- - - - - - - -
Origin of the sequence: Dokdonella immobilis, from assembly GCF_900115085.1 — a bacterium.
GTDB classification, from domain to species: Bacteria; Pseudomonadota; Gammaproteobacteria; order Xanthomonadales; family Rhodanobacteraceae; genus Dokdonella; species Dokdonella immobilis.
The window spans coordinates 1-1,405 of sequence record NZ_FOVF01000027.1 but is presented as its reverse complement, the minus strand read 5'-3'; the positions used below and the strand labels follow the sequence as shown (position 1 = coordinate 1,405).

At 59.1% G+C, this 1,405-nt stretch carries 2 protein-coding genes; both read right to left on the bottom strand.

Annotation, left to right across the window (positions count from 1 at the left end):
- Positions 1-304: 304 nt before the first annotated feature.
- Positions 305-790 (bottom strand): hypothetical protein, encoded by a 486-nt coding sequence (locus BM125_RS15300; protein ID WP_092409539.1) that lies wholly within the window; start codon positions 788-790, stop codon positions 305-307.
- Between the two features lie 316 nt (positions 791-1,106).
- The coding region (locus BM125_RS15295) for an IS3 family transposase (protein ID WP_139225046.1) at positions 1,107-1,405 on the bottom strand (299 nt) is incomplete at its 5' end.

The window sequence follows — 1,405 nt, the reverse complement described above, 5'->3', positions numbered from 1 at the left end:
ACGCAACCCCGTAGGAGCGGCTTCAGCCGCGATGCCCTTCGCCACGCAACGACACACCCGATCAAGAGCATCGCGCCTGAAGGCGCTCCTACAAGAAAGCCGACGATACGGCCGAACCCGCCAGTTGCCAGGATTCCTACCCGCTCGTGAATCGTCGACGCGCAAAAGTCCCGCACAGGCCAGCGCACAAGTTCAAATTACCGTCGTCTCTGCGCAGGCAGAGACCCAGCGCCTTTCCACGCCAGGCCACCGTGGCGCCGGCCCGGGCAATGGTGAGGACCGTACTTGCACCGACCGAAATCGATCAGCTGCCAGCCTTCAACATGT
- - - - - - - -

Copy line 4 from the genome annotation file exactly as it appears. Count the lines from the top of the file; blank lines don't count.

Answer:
At 59.1% G+C, this 1,405-nt stretch carries 2 protein-coding genes; both read right to left on the bottom strand.